3.4. Ruminal CH4 and CO2 Emission

Inclusion of the oil mixture in LS and HS diets reduced (p = 0.05) daily ruminal CH4 emissions. Cows receiving oil supplements had lower CH4 emission intensity calculated as g/kg milk (p < 0.05) and g/kg ECM (p = 0.067) than their control counterparts. No difference (p ≥ 0.15) was found between the treatments in terms of CH4 emissions calculated as proportion of GE intake or g/kg OM digested. The experimental treatments were not different (p ≥ 0.16) in terms of daily ruminal CO2 emission and g/kg OM digested.

Ruminal CO2 emissions expressed as g/kg milk or ECM was greater for LS compared with other diets (p = 0.086 and 0.036 for the interaction, respectively).

3.5. Rumen Microbial Ecology

Sequencing yielded 5222–7362 good quality sequences per sample for bacteria, 1730–18,249 for archaea and 3339–12,123 for ciliate protozoa. Rumen bacterial community was represented by 18 phyla. Bacteroidetes (51–60%), Firmicutes (20–25%), Proteobacteria (1–12%), and Spirochaetes (0.9–5%) were the dominating phyla. Remaining phyla were detected at the abundance below 1%. Among bacterial genera, Prevotella was predominant in all dietary groups (40–50%) with other more abundant genera being unclassified Succinivibrionaceae (0–11%), unclassified Clostridiales (5–6%), Treponema (1–5%), unclassified Ruminococcaceae (3%), unclassified Lachnospiraceae (2–4%), Succiniclasticum (2%), RuminococcusFibrobacter, CF231 and Butyrivibrio (altogether 1–2%). The remaining genera were detected at an abundance below 1%.The Archaea community was dominated by Methanobrevibacter gottschalkii (50–63%) and Methanobrevibacter ruminantium (12–24%) in all the groups. Other more dominant archaea were Methanosphaera sp. ISO3F5 (6–24%), Methanimicrococcus blatticola (1–15%) and Methanobacterium alkaliphilum (1–3%). Archaea groups belonging to the Methanomassiliicoccaceae (Mmc) family were observed at the abundance below 1%.Ciliate protozoa community was dominated by Entodinium (35–56%) in all dietary groups. Other predominant ciliate genera detected at the abundance above 5% in at least one of the diets were: PolyplastronOstracodiniumMetadiniumIsotrichaEudiplodinium-EremoplastronEpidiniumCharonina, and Anoplodinium-Diplodinium.Dietary treatments had little effect on microbial alpha diversity estimates. Only bacterial richness was significantly (p = 0.01) reduced in high starch diets and archaeal richness tended to be numerically lower (p = 0.06) in dietary treatments with oil additive. No significant diet, oil or starch effect was observed on richness of ciliate protozoa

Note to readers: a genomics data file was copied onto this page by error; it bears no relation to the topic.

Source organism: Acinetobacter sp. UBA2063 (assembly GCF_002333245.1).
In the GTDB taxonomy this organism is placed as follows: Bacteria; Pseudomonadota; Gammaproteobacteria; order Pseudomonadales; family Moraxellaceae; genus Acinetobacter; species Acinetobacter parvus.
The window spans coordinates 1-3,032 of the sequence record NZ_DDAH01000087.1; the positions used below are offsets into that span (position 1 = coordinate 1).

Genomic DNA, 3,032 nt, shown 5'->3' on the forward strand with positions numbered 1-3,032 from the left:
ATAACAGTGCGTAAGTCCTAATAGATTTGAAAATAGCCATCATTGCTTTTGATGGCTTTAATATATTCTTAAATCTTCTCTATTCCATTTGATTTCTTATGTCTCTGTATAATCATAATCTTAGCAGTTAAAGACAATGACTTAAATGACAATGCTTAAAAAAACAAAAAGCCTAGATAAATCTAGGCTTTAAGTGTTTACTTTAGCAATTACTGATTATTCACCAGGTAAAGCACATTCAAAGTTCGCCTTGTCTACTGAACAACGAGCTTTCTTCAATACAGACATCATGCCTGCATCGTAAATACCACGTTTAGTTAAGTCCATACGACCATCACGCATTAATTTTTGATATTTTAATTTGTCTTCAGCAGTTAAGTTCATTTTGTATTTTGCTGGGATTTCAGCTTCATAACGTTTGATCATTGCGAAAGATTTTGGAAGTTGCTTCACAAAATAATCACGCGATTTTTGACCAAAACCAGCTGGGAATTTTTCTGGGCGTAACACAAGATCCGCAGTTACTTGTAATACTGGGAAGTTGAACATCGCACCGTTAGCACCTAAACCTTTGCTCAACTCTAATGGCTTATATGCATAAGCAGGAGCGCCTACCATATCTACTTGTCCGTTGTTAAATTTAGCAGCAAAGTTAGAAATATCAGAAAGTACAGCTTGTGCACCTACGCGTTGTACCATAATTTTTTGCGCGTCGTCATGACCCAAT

Beta diversity analysis was performed using RDA and ANOSIM, and identified significant clustering of bacteria with respect to diet (p = 0.006) and starch (p = 0.006). Amount of starch in the diet was also a significant explanatory factor (p = 0.05) for the clustering of ciliate protozoa. No distinct clustering of archaea was identified due to diet, oil or starch. Beta dispersion was significantly different between high and low starch bacterial communities (p = 0.009).

3.6. Taxa Affected by Diet, Oil and Starch

Diets with oil additive significantly (p < 0.05) increased abundance of Anaerovibrio sp., (Spirochaetes) PL-11B10 and ciliate protozoa Eudiplodinium-Eremoplastron (AB536716). Oil caused a significant reduction in (Bacteroidetes) RF16, (Proteobacteria) GMD14H09, Anaeroplasma sp., Prevotellaceae, (TM7) F16, Bacteroidales, and archaea belonging to Mmc. Group 8 sp. WGK1. However, only increase in Anaerovibrio sp. remained significant after correction for multiple testing using false discovery rate (FRD = 0.035) (Figure 1)